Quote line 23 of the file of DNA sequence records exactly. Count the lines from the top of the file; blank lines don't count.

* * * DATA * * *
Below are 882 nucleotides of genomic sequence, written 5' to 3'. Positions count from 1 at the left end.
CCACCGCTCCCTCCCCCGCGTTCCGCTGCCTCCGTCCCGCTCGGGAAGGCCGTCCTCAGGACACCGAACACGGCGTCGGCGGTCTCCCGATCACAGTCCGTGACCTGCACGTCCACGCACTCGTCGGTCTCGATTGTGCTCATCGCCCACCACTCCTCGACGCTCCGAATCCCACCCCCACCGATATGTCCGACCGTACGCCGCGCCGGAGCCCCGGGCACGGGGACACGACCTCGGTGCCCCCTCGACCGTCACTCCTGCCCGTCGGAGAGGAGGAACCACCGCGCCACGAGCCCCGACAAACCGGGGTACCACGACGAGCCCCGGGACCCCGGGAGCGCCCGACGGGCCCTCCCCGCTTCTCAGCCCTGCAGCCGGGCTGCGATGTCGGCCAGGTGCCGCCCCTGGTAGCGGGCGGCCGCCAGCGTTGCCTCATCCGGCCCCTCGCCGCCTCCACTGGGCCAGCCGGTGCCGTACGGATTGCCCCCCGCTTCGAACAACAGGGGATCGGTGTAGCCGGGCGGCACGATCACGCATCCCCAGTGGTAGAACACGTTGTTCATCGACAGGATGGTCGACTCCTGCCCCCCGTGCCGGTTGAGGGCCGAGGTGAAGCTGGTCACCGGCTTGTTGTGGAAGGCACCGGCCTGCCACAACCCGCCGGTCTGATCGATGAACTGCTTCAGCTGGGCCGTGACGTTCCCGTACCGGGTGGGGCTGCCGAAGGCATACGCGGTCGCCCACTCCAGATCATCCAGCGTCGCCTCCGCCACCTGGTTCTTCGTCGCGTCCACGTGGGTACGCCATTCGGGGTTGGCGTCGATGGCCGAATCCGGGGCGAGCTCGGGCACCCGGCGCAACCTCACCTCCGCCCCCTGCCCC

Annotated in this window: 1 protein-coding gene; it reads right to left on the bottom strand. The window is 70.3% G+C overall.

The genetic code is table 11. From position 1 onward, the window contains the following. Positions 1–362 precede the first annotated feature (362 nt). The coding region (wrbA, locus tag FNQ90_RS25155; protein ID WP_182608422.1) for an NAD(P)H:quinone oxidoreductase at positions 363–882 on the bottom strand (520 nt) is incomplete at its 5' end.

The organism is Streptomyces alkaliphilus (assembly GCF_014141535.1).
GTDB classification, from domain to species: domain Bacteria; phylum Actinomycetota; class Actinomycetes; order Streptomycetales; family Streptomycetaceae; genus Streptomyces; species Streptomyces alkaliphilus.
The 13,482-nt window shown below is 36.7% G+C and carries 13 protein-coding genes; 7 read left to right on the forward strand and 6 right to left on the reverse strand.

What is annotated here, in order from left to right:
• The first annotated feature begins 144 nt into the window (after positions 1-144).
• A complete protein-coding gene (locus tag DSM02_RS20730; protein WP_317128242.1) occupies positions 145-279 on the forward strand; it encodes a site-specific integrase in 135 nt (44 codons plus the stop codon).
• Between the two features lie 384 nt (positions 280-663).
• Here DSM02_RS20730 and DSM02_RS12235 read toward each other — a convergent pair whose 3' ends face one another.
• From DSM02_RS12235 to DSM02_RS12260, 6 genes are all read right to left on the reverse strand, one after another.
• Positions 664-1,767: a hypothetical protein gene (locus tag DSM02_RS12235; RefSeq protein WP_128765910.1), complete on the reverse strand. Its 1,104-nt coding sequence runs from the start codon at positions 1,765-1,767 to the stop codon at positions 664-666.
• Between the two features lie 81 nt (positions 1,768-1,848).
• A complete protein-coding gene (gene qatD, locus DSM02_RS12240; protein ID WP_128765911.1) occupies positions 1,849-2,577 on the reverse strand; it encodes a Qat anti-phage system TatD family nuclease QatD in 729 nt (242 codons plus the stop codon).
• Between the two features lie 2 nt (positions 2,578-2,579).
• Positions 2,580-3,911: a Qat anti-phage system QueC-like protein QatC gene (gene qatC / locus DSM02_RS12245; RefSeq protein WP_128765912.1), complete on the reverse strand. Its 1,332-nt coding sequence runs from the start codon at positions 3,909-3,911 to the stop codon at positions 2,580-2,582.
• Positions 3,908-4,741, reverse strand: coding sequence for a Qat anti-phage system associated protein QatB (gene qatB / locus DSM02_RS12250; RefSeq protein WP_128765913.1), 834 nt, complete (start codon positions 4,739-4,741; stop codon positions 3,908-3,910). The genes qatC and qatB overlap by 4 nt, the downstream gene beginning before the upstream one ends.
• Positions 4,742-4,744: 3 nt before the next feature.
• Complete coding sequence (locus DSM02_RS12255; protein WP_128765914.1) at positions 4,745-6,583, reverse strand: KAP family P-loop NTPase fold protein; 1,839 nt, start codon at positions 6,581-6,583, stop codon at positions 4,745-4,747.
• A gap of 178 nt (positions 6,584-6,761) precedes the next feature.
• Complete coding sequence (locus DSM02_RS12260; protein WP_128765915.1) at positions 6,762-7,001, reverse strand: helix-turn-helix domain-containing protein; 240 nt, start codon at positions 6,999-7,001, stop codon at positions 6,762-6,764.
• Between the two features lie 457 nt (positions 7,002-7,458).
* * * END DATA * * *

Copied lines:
• Complete coding sequence (locus DSM02_RS12260; protein WP_128765915.1) at positions 6,762-7,001, reverse strand: helix-turn-helix domain-containing protein; 240 nt, start codon at positions 6,999-7,001, stop codon at positions 6,762-6,764.